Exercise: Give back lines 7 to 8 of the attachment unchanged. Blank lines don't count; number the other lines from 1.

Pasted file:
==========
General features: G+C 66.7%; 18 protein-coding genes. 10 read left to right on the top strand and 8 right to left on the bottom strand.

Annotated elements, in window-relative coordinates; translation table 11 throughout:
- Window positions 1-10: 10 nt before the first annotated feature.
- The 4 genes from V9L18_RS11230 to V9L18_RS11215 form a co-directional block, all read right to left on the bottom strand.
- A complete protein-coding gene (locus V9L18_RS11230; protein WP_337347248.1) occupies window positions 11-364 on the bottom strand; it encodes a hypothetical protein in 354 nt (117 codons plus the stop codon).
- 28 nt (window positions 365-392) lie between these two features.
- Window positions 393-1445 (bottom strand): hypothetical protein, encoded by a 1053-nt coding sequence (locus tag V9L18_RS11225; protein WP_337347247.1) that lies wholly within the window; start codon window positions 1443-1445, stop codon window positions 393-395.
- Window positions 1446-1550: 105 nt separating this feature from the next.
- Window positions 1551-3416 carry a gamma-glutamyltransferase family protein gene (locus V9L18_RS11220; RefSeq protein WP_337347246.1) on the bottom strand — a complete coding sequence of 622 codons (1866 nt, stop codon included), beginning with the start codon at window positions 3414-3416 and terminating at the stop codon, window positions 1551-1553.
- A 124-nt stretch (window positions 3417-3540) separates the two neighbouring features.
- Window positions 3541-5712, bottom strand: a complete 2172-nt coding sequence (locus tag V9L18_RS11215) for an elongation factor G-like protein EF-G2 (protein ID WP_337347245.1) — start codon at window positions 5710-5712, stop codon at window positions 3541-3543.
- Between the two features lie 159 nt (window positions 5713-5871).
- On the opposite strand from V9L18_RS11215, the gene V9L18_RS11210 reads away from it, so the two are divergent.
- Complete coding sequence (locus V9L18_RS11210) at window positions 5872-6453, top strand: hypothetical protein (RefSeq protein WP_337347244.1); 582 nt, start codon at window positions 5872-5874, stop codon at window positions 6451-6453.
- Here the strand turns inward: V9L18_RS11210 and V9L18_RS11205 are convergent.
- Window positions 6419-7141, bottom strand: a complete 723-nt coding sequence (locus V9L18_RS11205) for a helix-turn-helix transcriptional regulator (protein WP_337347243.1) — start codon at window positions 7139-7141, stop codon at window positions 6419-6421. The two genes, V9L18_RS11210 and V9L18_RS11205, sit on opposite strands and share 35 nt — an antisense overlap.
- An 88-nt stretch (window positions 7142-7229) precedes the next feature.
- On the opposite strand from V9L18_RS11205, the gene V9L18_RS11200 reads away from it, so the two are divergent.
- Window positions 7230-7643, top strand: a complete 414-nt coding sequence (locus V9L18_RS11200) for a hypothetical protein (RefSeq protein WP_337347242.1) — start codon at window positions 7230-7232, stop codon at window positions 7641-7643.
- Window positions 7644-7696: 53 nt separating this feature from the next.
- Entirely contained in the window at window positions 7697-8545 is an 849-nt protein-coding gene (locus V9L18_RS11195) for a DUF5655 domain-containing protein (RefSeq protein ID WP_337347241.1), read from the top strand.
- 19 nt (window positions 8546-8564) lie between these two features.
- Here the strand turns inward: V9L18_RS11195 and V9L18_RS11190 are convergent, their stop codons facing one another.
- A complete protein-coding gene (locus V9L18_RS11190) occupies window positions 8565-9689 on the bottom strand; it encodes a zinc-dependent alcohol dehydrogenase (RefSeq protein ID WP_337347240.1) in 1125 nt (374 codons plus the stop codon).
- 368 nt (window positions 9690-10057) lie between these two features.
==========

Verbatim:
- Window positions 393-1445 (bottom strand): hypothetical protein, encoded by a 1053-nt coding sequence (locus tag V9L18_RS11225; protein WP_337347247.1) that lies wholly within the window; start codon window positions 1443-1445, stop codon window positions 393-395.
- Window positions 1446-1550: 105 nt separating this feature from the next.